Heredity & Chronic Illness

Tracing one’s ancestry has become a very popular thing, these days. It’s fun. Surprising. Sometimes, even a tad mysterious. Folks can’t seem to get enough of their past. They want to know more. In doing so, we inevitably look at old photographs and compare our likeness to those of our ancestors. Mom’s auburn hair. Dad’s deep-blue eyes. We admire military service. We notice things like multiple births, activism, alma maters. And we smile at those reoccurring “family names”. Personally, I represent the sixth generation to utilize some variant of “Julia”, i.e. Julie, Juliette, Juliana, even a Julian. Obviously, the paternal side of my family likes the name.

We also marvel at other things that we share with the generations before us, i.e. personality traits, dimples, freckles, receding hairlines, etc. In some cases, even professions like medicine, teaching, or law enforcement transcend the generations. All connect us. But how many of us are paying attention to the illnesses that run through our family tree? Like hair color, height, etc., our health is genetically linked to our ancestors. Which is why many Chronic illnesses run in families. And also why millions of dollars have been devoted to genetic research, in the last two decades.

 

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Although 70% or more of our disease risk can be linked to our environment, genetic factors also play a role. We may not be born with a specific disease, but our genetic predisposition or susceptibility may place us at a greater risk of acquiring it in life. There are four types of genetic disorders:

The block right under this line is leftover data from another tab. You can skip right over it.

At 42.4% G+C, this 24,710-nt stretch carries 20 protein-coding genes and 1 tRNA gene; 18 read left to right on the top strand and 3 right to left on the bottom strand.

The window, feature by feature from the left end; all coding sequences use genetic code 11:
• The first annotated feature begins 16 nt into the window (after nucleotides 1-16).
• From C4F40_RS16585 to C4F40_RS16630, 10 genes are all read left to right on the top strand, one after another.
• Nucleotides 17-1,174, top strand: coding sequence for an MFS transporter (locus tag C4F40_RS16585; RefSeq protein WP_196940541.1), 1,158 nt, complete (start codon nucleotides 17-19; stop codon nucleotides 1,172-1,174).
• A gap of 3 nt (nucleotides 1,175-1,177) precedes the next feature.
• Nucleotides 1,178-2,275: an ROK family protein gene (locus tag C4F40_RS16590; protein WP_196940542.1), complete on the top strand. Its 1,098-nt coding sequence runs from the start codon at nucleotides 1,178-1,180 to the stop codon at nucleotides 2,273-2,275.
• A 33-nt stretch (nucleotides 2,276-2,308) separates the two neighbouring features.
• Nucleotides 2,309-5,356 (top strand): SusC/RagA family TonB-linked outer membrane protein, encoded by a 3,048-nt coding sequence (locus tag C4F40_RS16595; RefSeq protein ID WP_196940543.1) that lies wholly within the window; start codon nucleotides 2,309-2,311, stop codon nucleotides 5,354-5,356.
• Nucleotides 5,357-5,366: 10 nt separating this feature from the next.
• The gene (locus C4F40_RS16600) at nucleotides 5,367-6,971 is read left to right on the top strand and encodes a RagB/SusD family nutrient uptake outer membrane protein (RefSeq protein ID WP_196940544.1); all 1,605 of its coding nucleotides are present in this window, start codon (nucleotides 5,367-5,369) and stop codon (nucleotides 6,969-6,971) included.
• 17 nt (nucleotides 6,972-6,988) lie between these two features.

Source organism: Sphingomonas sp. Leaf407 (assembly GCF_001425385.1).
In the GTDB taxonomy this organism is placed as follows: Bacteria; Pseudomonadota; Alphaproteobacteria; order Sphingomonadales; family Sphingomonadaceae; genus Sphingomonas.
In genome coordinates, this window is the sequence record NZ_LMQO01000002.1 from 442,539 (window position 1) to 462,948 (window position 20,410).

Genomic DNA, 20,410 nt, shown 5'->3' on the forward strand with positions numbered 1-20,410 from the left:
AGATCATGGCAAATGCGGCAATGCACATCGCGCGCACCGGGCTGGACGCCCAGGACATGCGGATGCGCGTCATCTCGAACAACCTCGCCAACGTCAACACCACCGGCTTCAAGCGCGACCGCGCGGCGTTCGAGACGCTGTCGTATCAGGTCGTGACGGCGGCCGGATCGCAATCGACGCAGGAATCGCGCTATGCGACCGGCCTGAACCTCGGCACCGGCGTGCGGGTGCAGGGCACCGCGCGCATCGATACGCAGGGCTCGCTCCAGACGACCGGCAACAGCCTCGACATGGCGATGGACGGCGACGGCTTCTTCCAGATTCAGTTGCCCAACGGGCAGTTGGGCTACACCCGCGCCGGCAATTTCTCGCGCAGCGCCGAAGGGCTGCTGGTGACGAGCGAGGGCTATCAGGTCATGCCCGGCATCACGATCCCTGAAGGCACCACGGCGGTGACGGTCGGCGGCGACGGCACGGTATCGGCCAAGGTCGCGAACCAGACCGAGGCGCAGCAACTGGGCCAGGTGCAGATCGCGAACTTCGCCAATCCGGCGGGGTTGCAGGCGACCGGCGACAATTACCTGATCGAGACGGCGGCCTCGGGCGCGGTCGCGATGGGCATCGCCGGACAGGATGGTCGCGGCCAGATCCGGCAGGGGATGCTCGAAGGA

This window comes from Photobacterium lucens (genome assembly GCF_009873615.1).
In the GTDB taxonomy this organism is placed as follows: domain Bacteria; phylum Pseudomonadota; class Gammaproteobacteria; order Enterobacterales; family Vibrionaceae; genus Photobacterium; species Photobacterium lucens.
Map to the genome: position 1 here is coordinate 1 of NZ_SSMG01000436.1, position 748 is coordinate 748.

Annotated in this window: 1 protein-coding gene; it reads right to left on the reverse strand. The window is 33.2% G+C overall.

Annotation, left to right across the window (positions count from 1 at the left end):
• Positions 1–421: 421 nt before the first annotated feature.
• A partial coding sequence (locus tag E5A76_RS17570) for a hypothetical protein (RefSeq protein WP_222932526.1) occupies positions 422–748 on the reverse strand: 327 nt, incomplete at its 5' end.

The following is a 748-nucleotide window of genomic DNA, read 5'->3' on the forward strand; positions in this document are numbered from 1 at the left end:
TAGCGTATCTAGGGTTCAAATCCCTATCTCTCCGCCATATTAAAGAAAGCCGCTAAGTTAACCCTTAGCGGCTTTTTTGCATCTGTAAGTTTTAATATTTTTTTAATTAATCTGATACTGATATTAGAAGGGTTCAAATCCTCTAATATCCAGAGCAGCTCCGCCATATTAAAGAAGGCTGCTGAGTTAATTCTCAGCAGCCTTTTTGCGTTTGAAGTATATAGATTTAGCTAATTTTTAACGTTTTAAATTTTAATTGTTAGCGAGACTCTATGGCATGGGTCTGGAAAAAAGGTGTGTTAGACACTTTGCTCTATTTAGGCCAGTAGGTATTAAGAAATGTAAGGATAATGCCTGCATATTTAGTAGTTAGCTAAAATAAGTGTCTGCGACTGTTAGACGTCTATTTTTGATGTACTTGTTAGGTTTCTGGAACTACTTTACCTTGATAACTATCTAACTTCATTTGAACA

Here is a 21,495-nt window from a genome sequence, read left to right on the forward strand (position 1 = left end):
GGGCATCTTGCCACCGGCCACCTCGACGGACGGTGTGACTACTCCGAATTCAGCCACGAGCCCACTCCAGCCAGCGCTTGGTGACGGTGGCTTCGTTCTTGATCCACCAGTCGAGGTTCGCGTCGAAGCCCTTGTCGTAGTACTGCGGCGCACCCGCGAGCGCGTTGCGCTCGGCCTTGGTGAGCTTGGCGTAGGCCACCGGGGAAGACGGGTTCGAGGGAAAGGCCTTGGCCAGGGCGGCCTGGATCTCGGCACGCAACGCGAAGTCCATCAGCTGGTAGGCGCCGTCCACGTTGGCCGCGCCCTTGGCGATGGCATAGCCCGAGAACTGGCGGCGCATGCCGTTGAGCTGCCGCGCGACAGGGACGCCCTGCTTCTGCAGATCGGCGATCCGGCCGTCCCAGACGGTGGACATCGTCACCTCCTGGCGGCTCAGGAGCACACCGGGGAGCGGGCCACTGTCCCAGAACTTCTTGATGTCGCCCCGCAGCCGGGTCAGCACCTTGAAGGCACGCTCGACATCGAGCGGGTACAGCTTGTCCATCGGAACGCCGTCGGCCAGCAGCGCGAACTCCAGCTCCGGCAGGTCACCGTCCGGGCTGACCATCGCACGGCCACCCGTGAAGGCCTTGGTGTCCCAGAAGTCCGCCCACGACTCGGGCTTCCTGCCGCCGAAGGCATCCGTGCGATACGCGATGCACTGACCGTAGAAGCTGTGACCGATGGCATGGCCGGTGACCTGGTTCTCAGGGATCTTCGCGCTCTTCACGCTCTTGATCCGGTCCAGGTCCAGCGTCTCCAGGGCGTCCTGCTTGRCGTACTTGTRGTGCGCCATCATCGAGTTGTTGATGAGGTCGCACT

• Single gene inheritance
  • Multi-factorial inheritance
  • Chromosome abnormalities
  • Mitochondrial inheritance

The World Health Organization has done extensive work regarding noncommunicable diseases, i.e. Cancer, Diabetes, Heart disease, Mental illnesses, etc. This research and that of others (CDC) tells us that it isn’t just our shared genes. Many families share common environments and lifestyles, i.e. smoking, diet, drug or alcohol use. Gender, age, race or ethnicity can also effect our risk. For example, Diabetes is 60% more common in Blacks than in Whites. Blacks are also more likely to die from Asthma than Whites. Fighting this problem goes beyond genetics. It means we must change the system for testing new drugs. We must improve health education. And we must overcome disparities in healthcare.